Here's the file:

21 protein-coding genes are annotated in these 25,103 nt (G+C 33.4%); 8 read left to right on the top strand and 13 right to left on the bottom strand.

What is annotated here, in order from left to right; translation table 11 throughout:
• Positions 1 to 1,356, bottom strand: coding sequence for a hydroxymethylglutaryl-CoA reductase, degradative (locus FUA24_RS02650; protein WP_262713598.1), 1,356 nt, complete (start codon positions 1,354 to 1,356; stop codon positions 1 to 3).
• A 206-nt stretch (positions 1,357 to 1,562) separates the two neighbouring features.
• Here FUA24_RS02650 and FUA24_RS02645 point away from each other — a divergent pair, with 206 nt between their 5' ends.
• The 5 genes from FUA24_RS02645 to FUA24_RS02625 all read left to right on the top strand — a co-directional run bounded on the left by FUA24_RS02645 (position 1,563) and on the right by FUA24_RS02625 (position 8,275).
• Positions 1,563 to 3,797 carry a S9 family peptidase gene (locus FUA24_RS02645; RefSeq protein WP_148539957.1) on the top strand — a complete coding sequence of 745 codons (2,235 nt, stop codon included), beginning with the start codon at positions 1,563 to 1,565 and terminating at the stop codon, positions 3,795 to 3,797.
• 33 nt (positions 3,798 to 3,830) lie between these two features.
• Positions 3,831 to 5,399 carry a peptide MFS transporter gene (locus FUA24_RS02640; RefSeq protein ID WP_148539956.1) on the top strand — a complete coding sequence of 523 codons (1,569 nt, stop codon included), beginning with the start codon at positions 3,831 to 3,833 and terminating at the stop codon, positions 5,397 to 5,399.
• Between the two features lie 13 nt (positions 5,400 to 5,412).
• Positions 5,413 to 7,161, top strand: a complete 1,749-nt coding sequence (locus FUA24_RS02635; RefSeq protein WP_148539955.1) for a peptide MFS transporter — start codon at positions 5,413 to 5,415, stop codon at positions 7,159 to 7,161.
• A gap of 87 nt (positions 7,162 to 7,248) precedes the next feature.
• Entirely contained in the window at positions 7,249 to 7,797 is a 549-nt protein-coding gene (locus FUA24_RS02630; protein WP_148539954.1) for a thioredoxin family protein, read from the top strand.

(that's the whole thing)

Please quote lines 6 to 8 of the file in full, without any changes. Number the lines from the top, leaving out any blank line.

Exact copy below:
• The 5 genes from FUA24_RS02645 to FUA24_RS02625 all read left to right on the top strand — a co-directional run bounded on the left by FUA24_RS02645 (position 1,563) and on the right by FUA24_RS02625 (position 8,275).
• Positions 1,563 to 3,797 carry a S9 family peptidase gene (locus FUA24_RS02645; RefSeq protein WP_148539957.1) on the top strand — a complete coding sequence of 745 codons (2,235 nt, stop codon included), beginning with the start codon at positions 1,563 to 1,565 and terminating at the stop codon, positions 3,795 to 3,797.
• 33 nt (positions 3,798 to 3,830) lie between these two features.